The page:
Article 87, the judgment said, as it originally stood, provided for President’s address in “every session of the year.” The first amendment carried out in 1951 replaced the words “every session” with “first session of each year.” (The year is not calendar year. Year commences only after prorogation). By the first amendment Act 85 and Act 87 were also amended. While intervening in the debate, Dr. Ambedkar, with reference to the amendment to Art 85, stated: “… due to the word summon, the result is that although Parliament may sit for the whole year adjourning from time to time, it is still capable of being said Parliament has been summoned only once and not twice. There must be prorogation in order that there may be a new session. It is felt that this difficulty should be removed and consequently the first part has been deleted. The provision that whenever there is a prorogation of Parliament, the new session should be called within six months is retained.”
The judgment also quoted from Kaul & Shakdher’s Practice and Procedure of Parliament (5th edition at page 180) which said: “Before Art 87(1) was amended in its present form by the Constitution (First Amendment) Act, 1951, the article required the President to address both the Houses assembled together at the commencement of each session. Accordingly, the President addressed each of the three sessions held in 1950 of the provisional Parliament…Speaker Mavalankar, in this connection, suggested that instead of the President addressing each session, it might be provided that he would give his address at the commencement of the first session (First Amendment Bill, 1951) as reported by the Select Committee. It observed: “The real difficulty, of course, is that this (address) involves certain preparation outside this House which is often troublesome.”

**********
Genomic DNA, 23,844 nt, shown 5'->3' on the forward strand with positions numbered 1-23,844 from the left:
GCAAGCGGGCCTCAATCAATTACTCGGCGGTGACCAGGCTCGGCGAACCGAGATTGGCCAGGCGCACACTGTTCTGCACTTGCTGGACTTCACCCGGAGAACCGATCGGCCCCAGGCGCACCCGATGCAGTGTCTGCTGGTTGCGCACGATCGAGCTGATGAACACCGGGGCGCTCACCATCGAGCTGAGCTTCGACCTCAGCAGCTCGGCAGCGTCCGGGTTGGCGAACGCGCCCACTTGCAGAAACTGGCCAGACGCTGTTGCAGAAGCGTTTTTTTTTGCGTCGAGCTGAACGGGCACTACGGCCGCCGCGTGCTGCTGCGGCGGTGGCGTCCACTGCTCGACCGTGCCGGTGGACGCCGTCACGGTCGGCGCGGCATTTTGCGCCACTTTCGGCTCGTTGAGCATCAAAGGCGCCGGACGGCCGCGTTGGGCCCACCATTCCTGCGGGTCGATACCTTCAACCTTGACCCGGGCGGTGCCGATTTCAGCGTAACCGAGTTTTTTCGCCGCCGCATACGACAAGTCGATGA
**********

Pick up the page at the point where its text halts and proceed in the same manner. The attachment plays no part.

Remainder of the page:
Distinction between adjournment and prorogation
The judgment also delved on the distinction between prorogation and adjournment. It said, “…When the House is prorogued, all the pending matters of the House are not crashed and pending Bills do not lapse. The prorogation of the House may take place at any time even after the adjournment of the House or even while the House is sitting. An adjournment of the House contemplates postponement of the sitting of proceedings of either House to reassemble on another specified date. During currency of a session the House may adjourned for a day or more than a day. Adjournment of the House is also sine die. When the House is adjourned the pending procedures or Bills do not lapse.
An adjournment is an interruption in the course of one and the same session, whereas a prorogation terminates a session. The effect of prorogation is to put an end with some exceptions to all proceedings in Parliament then current.
Kaul & Shakdher’s Practice and Procedure of Parliament further explains the constitutional position succinctly stating, “The session of Lok Sabha comprises the period commencing from the date and time mentioned in the order of the President summoning Lok Sabha and ending with the day the President prorogues or dissolves the Lok Sabha.” It is thus clear a session commenced in terms of the order of the President summoning the House can come to an end only with the day on which the President prorogues the House of dissolves the Lok Sabha.
The eighth session of the eighth Lok Sabha commenced on 23-2-1987 and adjourned sine die on 12-5-1987. The Lok Sabha was not prorogued. It was reconvened on 27-7- 1987 and it went on till 28-8-1987. It was considered as continuation of the same session.
What applies to Parliament applies to legislature and what is said about President holds good for Governor. So, there is nothing unconstitutional about the decision to reconvene the Assembly which was adjourned sine die on 8 October 2021 and not prorogued.